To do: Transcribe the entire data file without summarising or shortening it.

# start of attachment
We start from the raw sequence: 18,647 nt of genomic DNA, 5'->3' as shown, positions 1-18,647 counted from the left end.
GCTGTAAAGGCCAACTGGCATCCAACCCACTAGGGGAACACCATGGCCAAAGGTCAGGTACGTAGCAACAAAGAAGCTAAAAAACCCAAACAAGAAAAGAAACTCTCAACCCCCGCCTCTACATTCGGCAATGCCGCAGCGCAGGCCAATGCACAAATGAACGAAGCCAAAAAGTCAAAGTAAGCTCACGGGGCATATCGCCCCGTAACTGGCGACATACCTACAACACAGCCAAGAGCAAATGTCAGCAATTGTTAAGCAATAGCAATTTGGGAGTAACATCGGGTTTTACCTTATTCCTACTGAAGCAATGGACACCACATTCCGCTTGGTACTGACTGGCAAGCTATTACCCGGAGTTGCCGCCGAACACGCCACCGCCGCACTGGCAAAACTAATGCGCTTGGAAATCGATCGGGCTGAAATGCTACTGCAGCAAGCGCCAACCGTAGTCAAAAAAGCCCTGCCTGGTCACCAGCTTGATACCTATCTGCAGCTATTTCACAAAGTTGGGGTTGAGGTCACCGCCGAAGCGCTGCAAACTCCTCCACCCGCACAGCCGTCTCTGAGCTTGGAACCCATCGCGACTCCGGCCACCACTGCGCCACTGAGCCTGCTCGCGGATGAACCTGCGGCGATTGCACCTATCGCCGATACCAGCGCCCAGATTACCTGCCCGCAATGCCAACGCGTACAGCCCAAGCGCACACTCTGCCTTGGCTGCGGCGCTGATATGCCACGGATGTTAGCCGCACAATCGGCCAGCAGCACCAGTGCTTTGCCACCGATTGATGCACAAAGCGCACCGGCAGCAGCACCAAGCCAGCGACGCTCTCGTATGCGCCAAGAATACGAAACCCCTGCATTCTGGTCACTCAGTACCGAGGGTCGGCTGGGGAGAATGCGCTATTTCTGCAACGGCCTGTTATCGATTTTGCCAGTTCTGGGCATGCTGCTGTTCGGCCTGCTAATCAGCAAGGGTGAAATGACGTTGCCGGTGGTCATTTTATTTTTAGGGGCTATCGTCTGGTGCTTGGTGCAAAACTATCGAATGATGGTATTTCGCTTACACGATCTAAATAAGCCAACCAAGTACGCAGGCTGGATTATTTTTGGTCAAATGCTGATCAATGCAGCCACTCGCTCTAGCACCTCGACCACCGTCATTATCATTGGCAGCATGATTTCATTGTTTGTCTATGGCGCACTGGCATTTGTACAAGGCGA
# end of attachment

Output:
We start from the raw sequence: 18,647 nt of genomic DNA, 5'->3' as shown, positions 1-18,647 counted from the left end.
GCTGTAAAGGCCAACTGGCATCCAACCCACTAGGGGAACACCATGGCCAAAGGTCAGGTACGTAGCAACAAAGAAGCTAAAAAACCCAAACAAGAAAAGAAACTCTCAACCCCCGCCTCTACATTCGGCAATGCCGCAGCGCAGGCCAATGCACAAATGAACGAAGCCAAAAAGTCAAAGTAAGCTCACGGGGCATATCGCCCCGTAACTGGCGACATACCTACAACACAGCCAAGAGCAAATGTCAGCAATTGTTAAGCAATAGCAATTTGGGAGTAACATCGGGTTTTACCTTATTCCTACTGAAGCAATGGACACCACATTCCGCTTGGTACTGACTGGCAAGCTATTACCCGGAGTTGCCGCCGAACACGCCACCGCCGCACTGGCAAAACTAATGCGCTTGGAAATCGATCGGGCTGAAATGCTACTGCAGCAAGCGCCAACCGTAGTCAAAAAAGCCCTGCCTGGTCACCAGCTTGATACCTATCTGCAGCTATTTCACAAAGTTGGGGTTGAGGTCACCGCCGAAGCGCTGCAAACTCCTCCACCCGCACAGCCGTCTCTGAGCTTGGAACCCATCGCGACTCCGGCCACCACTGCGCCACTGAGCCTGCTCGCGGATGAACCTGCGGCGATTGCACCTATCGCCGATACCAGCGCCCAGATTACCTGCCCGCAATGCCAACGCGTACAGCCCAAGCGCACACTCTGCCTTGGCTGCGGCGCTGATATGCCACGGATGTTAGCCGCACAATCGGCCAGCAGCACCAGTGCTTTGCCACCGATTGATGCACAAAGCGCACCGGCAGCAGCACCAAGCCAGCGACGCTCTCGTATGCGCCAAGAATACGAAACCCCTGCATTCTGGTCACTCAGTACCGAGGGTCGGCTGGGGAGAATGCGCTATTTCTGCAACGGCCTGTTATCGATTTTGCCAGTTCTGGGCATGCTGCTGTTCGGCCTGCTAATCAGCAAGGGTGAAATGACGTTGCCGGTGGTCATTTTATTTTTAGGGGCTATCGTCTGGTGCTTGGTGCAAAACTATCGAATGATGGTATTTCGCTTACACGATCTAAATAAGCCAACCAAGTACGCAGGCTGGATTATTTTTGGTCAAATGCTGATCAATGCAGCCACTCGCTCTAGCACCTCGACCACCGTCATTATCATTGGCAGCATGATTTCATTGTTTGTCTATGGCGCACTGGCATTTGTACAAGGCGA